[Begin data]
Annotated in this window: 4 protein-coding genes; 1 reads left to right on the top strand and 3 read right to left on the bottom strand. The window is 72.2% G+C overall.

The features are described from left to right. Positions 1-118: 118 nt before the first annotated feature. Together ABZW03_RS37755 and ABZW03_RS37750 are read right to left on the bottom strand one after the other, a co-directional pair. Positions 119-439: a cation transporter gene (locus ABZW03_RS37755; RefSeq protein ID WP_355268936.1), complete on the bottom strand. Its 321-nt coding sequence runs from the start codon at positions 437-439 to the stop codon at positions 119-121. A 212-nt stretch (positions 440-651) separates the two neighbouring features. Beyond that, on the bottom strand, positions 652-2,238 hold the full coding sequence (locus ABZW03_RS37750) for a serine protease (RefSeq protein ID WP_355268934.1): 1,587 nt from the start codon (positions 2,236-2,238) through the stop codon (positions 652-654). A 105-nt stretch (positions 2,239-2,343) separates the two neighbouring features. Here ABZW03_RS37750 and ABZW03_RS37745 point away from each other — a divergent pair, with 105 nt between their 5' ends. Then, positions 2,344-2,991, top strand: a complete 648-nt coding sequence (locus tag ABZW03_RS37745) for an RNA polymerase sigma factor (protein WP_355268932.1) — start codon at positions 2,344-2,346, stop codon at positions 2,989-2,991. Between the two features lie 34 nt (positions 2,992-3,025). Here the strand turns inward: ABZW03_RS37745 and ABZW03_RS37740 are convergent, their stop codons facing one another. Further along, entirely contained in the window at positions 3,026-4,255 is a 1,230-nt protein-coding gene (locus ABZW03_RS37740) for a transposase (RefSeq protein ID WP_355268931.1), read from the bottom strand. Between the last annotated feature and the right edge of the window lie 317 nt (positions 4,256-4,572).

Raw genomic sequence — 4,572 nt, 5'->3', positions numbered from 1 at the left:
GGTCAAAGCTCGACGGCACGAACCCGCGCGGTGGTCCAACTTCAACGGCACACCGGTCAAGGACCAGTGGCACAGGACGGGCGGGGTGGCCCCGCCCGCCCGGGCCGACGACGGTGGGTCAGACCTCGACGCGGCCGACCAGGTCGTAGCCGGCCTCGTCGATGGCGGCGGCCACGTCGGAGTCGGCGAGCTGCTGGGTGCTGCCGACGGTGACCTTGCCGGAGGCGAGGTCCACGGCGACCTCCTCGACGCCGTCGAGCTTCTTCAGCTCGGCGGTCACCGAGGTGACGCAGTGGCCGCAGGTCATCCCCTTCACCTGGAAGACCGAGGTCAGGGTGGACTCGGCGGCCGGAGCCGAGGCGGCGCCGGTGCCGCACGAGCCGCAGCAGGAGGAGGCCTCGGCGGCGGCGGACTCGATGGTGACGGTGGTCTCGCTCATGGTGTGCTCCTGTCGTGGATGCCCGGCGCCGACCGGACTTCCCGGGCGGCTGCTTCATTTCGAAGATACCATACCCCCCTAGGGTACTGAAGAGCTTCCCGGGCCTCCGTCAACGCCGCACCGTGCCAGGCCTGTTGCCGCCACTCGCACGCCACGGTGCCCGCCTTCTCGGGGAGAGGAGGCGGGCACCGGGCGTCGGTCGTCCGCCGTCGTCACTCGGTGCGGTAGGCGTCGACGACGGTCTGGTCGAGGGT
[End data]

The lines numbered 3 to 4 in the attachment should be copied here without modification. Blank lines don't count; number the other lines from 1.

Raw genomic sequence — 4,572 nt, 5'->3', positions numbered from 1 at the left:
GGTCAAAGCTCGACGGCACGAACCCGCGCGGTGGTCCAACTTCAACGGCACACCGGTCAAGGACCAGTGGCACAGGACGGGCGGGGTGGCCCCGCCCGCCCGGGCCGACGACGGTGGGTCAGACCTCGACGCGGCCGACCAGGTCGTAGCCGGCCTCGTCGATGGCGGCGGCCACGTCGGAGTCGGCGAGCTGCTGGGTGCTGCCGACGGTGACCTTGCCGGAGGCGAGGTCCACGGCGACCTCCTCGACGCCGTCGAGCTTCTTCAGCTCGGCGGTCACCGAGGTGACGCAGTGGCCGCAGGTCATCCCCTTCACCTGGAAGACCGAGGTCAGGGTGGACTCGGCGGCCGGAGCCGAGGCGGCGCCGGTGCCGCACGAGCCGCAGCAGGAGGAGGCCTCGGCGGCGGCGGACTCGATGGTGACGGTGGTCTCGCTCATGGTGTGCTCCTGTCGTGGATGCCCGGCGCCGACCGGACTTCCCGGGCGGCTGCTTCATTTCGAAGATACCATACCCCCCTAGGGTACTGAAGAGCTTCCCGGGCCTCCGTCAACGCCGCACCGTGCCAGGCCTGTTGCCGCCACTCGCACGCCACGGTGCCCGCCTTCTCGGGGAGAGGAGGCGGGCACCGGGCGTCGGTCGTCCGCCGTCGTCACTCGGTGCGGTAGGCGTCGACGACGGTCTGGTCGAGGGT